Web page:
08 October 2011

Txtng in Malay

It is fascinating how young people play with the language, especially shortening it, when they send text messages. And we might ask whether different groups use different abbreviations.

My Year 1 student, Nurul Radhiah binti Mohd Mussadik, who is originally from Malaysia, gave me this example:
nk g mkn x
which is the abbreviated form of:
nak pergi makan tak ('do you want to go and eat?')
For nak ('want') and makan ('eat'), just the vowels are omitted; for pergi ('go'), the letter 'g' is used to represent the prominent final syllable of the word; and for tak ('not'), an 'x' is used to represent the ✘ symbol to indicate something is incorrect.

What is further interesting is whether Bruneians can understand this. A UBD Masters student, Diyana, looked at it and read 'g' as lagi ('again') rather than pergi, and 'x' as kali ('times') rather than tak; so she was unable to understand it. This suggests that there are substantial differences between the texting of Malays in Brunei and Malaysia.

Finally, we might note that 'g' for pergi and lagi is in both cases using one letter to represent the final syllable of a word; and 'x' for tak and kali is in both cases using one letter to represent a non-verbal symbol. But the meaning that is represented by these single letter abbreviations is different for Brunei and Malaysia.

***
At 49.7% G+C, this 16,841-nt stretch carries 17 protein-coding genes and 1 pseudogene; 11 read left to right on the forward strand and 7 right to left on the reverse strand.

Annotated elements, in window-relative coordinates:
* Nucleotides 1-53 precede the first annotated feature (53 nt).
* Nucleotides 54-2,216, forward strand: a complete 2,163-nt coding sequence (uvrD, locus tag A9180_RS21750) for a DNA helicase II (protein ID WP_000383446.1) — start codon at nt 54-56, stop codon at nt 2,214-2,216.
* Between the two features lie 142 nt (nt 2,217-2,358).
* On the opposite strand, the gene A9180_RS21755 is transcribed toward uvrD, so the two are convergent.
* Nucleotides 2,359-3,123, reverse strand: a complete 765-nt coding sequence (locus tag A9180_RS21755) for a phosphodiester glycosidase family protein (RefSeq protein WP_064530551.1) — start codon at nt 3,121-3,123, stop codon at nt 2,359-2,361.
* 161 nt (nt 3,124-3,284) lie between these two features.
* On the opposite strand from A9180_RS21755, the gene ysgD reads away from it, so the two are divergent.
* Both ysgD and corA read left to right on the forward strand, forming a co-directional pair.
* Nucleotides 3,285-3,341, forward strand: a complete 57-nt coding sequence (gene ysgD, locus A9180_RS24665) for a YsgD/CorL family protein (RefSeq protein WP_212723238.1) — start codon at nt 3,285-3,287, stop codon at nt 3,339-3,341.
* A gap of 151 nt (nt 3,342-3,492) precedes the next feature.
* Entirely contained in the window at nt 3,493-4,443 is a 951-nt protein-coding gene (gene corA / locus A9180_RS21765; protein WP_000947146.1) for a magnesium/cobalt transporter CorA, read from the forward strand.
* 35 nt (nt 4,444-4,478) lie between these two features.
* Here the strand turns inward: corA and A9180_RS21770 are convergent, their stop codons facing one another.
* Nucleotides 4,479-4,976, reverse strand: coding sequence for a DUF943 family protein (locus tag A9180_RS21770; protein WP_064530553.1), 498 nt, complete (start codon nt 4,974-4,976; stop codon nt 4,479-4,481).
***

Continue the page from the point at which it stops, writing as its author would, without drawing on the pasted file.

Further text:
1. ouh? that surprises me. I thought the so-called 'texting language', especially in Malay, is somewhat common within Malaysia-Brunei-Singapore-Indonesia region, no?

    need to do more reading on this...hm~

  2. I'm Bruneian. Mentally I was reading it with a Malaysian accent. Though I think this is in large part because you stated "Malaysian student" before giving the example. But even if you didn't, I think the 'nk' was a giveaway for me. 'nk' isn't a word commonly used verbally, what more in text messages. 'Nak' is something I would commonly associate with Malaysian Malay. But then again, that's just my 2cents.

  3. I'm a Malaysian Malay, I think in Malaysia, it is common to shorten "pergi" to "gi" in informal coversations, but one doesn't normally use "gi" for "lagi" even when it is informal. Can it be because "pergi" is a verb and "lagi" is more of a "function word"?